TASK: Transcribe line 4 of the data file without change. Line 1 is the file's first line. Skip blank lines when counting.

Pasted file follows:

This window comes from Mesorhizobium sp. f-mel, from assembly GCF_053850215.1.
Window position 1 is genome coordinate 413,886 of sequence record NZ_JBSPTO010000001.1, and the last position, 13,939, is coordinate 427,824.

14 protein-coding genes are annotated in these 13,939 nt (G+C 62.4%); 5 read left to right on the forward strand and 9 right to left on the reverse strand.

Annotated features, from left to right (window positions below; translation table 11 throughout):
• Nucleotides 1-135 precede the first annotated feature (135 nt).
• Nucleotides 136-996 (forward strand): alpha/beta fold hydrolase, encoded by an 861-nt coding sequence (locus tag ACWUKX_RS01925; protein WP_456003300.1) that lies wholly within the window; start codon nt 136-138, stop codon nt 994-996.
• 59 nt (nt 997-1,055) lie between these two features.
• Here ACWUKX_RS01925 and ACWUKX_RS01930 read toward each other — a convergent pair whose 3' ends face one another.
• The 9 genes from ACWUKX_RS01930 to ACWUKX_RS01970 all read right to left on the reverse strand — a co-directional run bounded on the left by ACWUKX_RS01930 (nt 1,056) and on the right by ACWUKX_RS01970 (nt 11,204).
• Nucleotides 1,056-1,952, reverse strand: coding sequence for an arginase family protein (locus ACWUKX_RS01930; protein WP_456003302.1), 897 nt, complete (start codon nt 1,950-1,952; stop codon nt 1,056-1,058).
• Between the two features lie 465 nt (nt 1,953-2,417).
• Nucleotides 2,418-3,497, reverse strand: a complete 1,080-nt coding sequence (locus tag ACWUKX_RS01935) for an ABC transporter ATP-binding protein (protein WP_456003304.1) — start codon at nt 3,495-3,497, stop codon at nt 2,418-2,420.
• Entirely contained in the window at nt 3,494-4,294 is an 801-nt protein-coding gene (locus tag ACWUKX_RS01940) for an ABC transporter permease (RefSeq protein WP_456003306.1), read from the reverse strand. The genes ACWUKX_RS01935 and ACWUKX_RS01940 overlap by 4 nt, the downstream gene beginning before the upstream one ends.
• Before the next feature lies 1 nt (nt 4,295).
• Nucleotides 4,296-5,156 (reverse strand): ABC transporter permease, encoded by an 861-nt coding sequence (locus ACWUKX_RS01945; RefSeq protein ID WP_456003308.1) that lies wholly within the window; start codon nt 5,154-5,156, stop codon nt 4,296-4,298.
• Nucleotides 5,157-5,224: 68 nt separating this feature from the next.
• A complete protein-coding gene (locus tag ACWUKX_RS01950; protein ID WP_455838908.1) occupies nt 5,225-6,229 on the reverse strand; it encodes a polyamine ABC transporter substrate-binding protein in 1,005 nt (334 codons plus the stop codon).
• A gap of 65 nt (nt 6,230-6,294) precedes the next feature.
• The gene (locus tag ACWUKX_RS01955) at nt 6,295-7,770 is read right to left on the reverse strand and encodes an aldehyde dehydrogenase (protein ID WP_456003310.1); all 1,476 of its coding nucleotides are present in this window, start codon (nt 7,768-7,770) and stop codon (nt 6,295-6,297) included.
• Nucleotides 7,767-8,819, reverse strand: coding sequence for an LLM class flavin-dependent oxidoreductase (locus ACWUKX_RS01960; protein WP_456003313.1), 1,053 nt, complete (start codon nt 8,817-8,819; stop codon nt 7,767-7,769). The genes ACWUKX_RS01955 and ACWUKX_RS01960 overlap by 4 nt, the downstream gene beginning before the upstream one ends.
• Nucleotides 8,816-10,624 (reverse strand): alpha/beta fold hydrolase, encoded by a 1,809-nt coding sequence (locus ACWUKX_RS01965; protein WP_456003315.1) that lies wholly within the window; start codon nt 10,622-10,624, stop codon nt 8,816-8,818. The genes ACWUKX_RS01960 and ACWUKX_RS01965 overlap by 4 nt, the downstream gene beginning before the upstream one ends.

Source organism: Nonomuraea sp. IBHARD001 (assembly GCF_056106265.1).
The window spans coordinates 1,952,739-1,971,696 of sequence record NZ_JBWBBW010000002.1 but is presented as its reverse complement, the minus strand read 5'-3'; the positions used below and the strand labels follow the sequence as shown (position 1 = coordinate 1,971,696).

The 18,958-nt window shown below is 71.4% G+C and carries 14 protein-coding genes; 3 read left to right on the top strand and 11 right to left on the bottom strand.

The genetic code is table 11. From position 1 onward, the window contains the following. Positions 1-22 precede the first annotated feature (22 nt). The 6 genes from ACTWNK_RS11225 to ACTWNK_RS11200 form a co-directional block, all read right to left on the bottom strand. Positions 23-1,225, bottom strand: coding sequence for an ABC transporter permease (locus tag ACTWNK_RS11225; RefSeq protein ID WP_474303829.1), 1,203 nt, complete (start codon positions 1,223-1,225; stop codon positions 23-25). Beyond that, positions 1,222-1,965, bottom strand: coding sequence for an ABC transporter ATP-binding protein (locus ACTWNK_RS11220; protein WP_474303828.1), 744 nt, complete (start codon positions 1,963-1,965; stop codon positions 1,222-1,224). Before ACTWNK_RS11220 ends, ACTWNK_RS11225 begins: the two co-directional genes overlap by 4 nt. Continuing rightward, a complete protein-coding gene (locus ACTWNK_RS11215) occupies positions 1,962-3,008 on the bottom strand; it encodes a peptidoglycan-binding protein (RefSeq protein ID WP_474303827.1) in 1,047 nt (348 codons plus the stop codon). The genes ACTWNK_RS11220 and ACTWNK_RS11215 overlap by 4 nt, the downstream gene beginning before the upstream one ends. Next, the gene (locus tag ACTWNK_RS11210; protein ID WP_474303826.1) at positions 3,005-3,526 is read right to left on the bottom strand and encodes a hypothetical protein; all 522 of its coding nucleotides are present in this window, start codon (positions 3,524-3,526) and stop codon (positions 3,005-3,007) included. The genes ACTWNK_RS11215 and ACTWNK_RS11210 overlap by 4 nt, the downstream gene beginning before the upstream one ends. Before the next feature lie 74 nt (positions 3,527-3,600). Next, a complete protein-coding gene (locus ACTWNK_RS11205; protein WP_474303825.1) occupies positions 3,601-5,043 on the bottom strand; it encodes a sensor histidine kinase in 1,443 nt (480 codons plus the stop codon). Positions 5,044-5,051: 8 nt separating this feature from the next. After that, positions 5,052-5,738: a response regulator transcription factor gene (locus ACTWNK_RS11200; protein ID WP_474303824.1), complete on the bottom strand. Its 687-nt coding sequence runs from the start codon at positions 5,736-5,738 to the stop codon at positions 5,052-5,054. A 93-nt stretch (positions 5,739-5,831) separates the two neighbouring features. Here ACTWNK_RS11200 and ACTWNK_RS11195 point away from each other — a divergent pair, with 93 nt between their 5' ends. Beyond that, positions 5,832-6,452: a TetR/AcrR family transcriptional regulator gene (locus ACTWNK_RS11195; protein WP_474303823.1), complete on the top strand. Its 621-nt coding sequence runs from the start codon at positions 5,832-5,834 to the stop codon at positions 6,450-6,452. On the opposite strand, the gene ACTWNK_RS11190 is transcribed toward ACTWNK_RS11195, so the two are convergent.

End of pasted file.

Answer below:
Annotated features, from left to right (window positions below; translation table 11 throughout):